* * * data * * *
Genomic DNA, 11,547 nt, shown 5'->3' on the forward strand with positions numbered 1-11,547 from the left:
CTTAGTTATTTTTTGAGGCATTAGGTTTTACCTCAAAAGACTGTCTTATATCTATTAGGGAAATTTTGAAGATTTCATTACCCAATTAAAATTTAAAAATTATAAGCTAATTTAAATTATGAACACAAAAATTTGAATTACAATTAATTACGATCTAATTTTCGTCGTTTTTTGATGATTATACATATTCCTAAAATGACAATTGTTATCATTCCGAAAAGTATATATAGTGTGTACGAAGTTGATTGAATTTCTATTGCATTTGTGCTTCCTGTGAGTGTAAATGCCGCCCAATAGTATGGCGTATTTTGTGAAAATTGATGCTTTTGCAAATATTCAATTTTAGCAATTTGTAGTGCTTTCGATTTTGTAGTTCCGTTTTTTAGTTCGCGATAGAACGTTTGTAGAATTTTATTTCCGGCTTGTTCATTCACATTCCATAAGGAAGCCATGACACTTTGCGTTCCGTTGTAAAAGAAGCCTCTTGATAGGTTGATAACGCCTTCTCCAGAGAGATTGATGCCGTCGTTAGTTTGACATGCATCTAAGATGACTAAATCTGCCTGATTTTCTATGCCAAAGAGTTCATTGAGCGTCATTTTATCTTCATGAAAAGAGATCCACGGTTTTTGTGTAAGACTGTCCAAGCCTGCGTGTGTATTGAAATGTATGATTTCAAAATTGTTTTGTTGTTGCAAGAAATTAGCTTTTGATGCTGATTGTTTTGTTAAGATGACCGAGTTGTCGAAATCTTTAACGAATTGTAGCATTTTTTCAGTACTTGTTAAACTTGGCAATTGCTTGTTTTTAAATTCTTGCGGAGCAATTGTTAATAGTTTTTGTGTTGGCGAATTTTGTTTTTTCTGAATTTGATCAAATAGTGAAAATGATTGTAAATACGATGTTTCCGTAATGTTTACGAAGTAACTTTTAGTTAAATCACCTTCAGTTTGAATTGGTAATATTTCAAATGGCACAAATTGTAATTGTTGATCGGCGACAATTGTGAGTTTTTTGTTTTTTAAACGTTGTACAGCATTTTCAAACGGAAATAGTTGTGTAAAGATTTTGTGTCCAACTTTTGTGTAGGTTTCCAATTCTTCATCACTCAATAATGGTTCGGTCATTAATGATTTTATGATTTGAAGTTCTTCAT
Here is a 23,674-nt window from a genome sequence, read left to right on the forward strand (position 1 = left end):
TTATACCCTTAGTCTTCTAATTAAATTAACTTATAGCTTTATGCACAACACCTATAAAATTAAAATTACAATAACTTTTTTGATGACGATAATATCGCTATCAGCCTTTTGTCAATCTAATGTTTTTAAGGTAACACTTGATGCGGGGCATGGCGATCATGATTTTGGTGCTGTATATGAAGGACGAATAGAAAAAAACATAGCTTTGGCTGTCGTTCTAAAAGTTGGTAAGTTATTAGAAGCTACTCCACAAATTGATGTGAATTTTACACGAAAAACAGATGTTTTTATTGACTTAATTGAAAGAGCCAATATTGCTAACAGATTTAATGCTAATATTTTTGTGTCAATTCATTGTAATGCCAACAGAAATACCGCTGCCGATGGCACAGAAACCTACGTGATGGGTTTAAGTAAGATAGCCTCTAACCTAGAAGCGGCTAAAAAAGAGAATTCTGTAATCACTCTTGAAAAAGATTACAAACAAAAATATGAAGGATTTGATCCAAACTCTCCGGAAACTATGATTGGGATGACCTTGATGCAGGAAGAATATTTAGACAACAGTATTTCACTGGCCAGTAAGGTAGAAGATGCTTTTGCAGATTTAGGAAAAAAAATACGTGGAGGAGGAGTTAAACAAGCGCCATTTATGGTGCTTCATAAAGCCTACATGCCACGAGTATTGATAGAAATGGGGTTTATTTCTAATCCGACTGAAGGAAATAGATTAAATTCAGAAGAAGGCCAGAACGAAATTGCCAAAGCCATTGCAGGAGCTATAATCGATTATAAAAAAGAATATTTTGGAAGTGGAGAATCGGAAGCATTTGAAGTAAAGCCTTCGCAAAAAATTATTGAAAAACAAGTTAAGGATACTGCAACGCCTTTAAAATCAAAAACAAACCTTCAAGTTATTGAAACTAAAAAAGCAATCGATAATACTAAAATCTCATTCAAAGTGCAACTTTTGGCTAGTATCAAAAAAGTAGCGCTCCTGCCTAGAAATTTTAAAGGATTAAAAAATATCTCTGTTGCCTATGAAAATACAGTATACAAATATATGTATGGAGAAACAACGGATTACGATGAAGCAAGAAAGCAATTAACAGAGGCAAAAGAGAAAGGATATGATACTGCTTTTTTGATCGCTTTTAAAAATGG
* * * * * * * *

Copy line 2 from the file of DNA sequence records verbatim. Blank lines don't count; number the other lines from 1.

CTTAGTTATTTTTTGAGGCATTAGGTTTTACCTCAAAAGACTGTCTTATATCTATTAGGGAAATTTTGAAGATTTCATTACCCAATTAAAATTTAAAAATTATAAGCTAATTTAAATTATGAACACAAAAATTTGAATTACAATTAATTACGATCTAATTTTCGTCGTTTTTTGATGATTATACATATTCCTAAAATGACAATTGTTATCATTCCGAAAAGTATATATAGTGTGTACGAAGTTGATTGAATTTCTATTGCATTTGTGCTTCCTGTGAGTGTAAATGCCGCCCAATAGTATGGCGTATTTTGTGAAAATTGATGCTTTTGCAAATATTCAATTTTAGCAATTTGTAGTGCTTTCGATTTTGTAGTTCCGTTTTTTAGTTCGCGATAGAACGTTTGTAGAATTTTATTTCCGGCTTGTTCATTCACATTCCATAAGGAAGCCATGACACTTTGCGTTCCGTTGTAAAAGAAGCCTCTTGATAGGTTGATAACGCCTTCTCCAGAGAGATTGATGCCGTCGTTAGTTTGACATGCATCTAAGATGACTAAATCTGCCTGATTTTCTATGCCAAAGAGTTCATTGAGCGTCATTTTATCTTCATGAAAAGAGATCCACGGTTTTTGTGTAAGACTGTCCAAGCCTGCGTGTGTATTGAAATGTATGATTTCAAAATTGTTTTGTTGTTGCAAGAAATTAGCTTTTGATGCTGATTGTTTTGTTAAGATGACCGAGTTGTCGAAATCTTTAACGAATTGTAGCATTTTTTCAGTACTTGTTAAACTTGGCAATTGCTTGTTTTTAAATTCTTGCGGAGCAATTGTTAATAGTTTTTGTGTTGGCGAATTTTGTTTTTTCTGAATTTGATCAAATAGTGAAAATGATTGTAAATACGATGTTTCCGTAATGTTTACGAAGTAACTTTTAGTTAAATCACCTTCAGTTTGAATTGGTAATATTTCAAATGGCACAAATTGTAATTGTTGATCGGCGACAATTGTGAGTTTTTTGTTTTTTAAACGTTGTACAGCATTTTCAAACGGAAATAGTTGTGTAAAGATTTTGTGTCCAACTTTTGTGTAGGTTTCCAATTCTTCATCACTCAATAATGGTTCGGTCATTAATGATTTTATGATTTGAAGTTCTTCAT